And I’d wager there’s so much more of this crap out there. Chances are very slim that this is an isolated case, this is most probably endemic, system inherent.

Patents on Bronze Age Technology

This here is from Apple’s Slide-to-Unlock patent, which is currently being invalidated.
Slid to Unlock Patent
However, the question remains why this could be granted in the first place. Laziness? A case of “it said computer, so I turned off my brain”? Or job-blindness “I couldn’t find any prior art in the patent database”?

Because the amount of prior art is actually staggering. This here is one of the earliest I could casually find:
 Abydos King List. Temple of Seti I, Abydos
Yes, it’s hieroglyphs, and they’re from roughly 1290 B.C. The topmost hieroglyph is a “z” (or hard “s”), and the symbol is that of a door bolt. And since hieroglyphs are rather old, and Seti I. by no means one of the early pharaohs, this means there’s most probably much older evidence out there for “slide-to-unlock”.

And I’d wager there’s so much more of this crap out there. Chances are very slim that this is an isolated case, this is most probably endemic, system inherent.

Voices against the patent system: The Economist 1851

When considering modern political debates, it always makes sense to go back, and consider where these laws come from. And with patents, it turns out, just about everything said today by critics of the patent system was already voiced more than 150 years ago.

I managed to find the archive for this piece here, OCR’d it and corrected it manually. the spelling and rather weird placement of semicolons and double quotes has been preserved from the original.

1851.] THE ECONOMIST. 811

AMENDMENT OF THE PATENT LAWS.

THE measure for amending the Patent Laws, which is about to be
discussed in the House of Commons, was very fully described by Lord
Granville when he moved the committee on the bill on the 1st inst. It
will abolish useless offices, and by requiring accurate specifications,
will prevent many frauds now practised ; it will give protection from
the date of application by a provisional registration, abolish the
system of caveats, and make all patented inventions easy of access
to the public. It will make one patent valid for the United Empire,
instead of requiring, as at present, one for England, one for Scotland,
and one for Ireland, and reduce the number of offices now concerned in
granting patents from eight to two — the Great Seal Patent Office, and an
office to be created of the nature of the Record (Attorney-General’s)
Office. The petition for a patent must be left at the Great Seal Office,
accompanied by a specification, in order to avoid the evil now very
common of schemers petitioning for a patent, and spending the six months
allowed for making the specification in appropriating some inventions to
themselves of which they have heard or got a glimpse. On depositing the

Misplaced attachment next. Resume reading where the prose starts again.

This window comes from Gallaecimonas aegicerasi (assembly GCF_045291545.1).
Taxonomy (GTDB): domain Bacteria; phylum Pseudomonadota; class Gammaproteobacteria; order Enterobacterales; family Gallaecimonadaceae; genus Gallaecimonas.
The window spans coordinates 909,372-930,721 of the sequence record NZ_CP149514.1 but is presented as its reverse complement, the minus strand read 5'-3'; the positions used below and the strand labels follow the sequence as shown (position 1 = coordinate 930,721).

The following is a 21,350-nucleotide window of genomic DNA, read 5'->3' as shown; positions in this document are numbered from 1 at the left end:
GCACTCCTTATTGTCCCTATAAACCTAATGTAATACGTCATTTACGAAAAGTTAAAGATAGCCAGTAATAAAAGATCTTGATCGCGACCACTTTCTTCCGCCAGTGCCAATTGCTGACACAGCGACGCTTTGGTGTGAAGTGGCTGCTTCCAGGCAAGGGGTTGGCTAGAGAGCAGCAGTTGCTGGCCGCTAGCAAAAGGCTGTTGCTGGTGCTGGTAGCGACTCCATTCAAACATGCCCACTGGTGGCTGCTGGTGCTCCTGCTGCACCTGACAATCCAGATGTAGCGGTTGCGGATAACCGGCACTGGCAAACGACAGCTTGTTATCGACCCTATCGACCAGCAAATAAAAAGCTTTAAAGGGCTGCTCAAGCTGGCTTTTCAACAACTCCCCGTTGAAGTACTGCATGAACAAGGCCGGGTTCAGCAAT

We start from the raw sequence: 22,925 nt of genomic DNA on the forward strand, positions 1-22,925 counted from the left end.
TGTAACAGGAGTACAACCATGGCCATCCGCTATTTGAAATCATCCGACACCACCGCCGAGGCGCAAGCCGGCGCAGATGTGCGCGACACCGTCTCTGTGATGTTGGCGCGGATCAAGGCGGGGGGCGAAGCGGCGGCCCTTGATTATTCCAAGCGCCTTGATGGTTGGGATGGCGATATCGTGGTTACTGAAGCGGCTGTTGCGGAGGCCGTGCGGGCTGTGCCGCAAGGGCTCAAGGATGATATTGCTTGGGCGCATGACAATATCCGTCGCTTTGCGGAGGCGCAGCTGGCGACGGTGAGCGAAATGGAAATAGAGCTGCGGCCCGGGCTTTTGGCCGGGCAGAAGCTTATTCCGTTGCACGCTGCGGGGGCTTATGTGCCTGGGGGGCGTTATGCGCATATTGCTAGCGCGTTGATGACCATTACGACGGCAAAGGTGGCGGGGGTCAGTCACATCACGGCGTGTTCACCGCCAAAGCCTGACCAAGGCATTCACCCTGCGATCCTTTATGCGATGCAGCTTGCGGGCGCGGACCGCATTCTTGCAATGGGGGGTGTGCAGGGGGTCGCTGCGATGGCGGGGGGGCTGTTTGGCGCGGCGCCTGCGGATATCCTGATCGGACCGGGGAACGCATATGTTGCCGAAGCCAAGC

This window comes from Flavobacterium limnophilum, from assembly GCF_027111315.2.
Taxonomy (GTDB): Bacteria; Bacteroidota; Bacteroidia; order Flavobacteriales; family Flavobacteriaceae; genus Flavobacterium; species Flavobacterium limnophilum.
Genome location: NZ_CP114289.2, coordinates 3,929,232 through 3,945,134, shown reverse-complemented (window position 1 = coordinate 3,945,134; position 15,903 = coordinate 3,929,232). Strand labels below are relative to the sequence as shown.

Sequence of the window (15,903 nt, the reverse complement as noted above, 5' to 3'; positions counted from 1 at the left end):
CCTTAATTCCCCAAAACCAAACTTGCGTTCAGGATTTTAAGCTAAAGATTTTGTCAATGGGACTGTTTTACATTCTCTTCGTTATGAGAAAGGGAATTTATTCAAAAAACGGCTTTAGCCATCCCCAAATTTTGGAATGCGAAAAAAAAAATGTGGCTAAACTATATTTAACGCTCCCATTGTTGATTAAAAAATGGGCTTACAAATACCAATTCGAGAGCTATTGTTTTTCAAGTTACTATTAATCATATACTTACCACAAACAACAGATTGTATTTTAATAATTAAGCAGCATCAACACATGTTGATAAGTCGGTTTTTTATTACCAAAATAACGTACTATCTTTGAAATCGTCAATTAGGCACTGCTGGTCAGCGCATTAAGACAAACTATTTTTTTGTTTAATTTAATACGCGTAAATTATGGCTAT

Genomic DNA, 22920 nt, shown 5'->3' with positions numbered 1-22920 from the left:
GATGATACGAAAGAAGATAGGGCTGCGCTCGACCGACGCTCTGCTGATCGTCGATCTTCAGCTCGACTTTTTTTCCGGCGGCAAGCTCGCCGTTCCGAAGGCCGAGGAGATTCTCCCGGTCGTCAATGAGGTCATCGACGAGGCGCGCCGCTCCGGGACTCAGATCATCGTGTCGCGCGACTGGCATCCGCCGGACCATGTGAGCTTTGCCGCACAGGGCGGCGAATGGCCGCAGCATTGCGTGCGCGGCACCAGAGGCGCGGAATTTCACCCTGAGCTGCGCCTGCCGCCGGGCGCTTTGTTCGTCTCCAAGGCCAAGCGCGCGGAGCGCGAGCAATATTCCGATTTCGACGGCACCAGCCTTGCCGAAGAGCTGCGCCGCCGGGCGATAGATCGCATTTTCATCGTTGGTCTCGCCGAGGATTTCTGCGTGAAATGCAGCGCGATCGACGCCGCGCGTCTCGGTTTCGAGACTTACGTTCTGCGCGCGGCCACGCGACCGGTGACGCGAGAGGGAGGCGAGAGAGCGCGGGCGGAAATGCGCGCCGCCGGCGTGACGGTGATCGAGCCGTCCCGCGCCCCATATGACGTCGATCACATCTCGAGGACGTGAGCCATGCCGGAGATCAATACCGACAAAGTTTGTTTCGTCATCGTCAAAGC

specification and paying 5£, the patentee will obtain complete protection
for six months, so that the merit of the invention may in that time be
tested. Good inventions will find a market, and less time and money than
at present will be wasted on worthless schemes. By abolishing caveats,
fraud will be avoided. At present schemers enter caveats when there is a
great probability that something useful is about to be brought forward ;
claim priority over the real inventor, and harass him or cheat him out
of his expected reward. Instead of inviting by such means an envious or
a designing man to oppose a modest and successful inventor, an invention
will be referred to scientific examiners, the title of the patent will
be advertised, and those who object to its being granted will have an
opportunity of stating their objections. Between them and the claimants,
the examiners will decide. To give a remedy against any injustice
committed by the examiners, an appeal will lie to the law officers of
the Crown.

Another improvement in the present law is to distribute the payment
for the patent, now required to be paid at once, over a period of
seven years. One payment of 20£ fees and 5£ stamps is to be made at the
commencement of the patent ; another of 40£ fees and 10£ stamps at the
end of the third year ; and at the end of the seventh year, 80£ fees
and 20£ stamps. If the invention should turn out useful, the larger
sums required at the second and third periods will be readily paid ;
and if it should not be useful, the failure to pay the second and third
instalments will void the patent, the pockets of individuals will not be
emptied to their disadvantage or ruin, and the accumulation of useless
patents will be prevented. By another clause in the bill, the publication
of an invention in a foreign country or in one of our colonies, to which
the patent laws are not extended, is considered as publication at home,
and to have a similar effect in preventing the grant of a patent. The
mere importation of an invention will not give a claim to monopolise
its advantages. Such are the leading features of the new measure,
which will be a great improvement on the existing law.

Only one of the many witnesses examined before the select committee
to which the bill was referred, advocated the present system, and he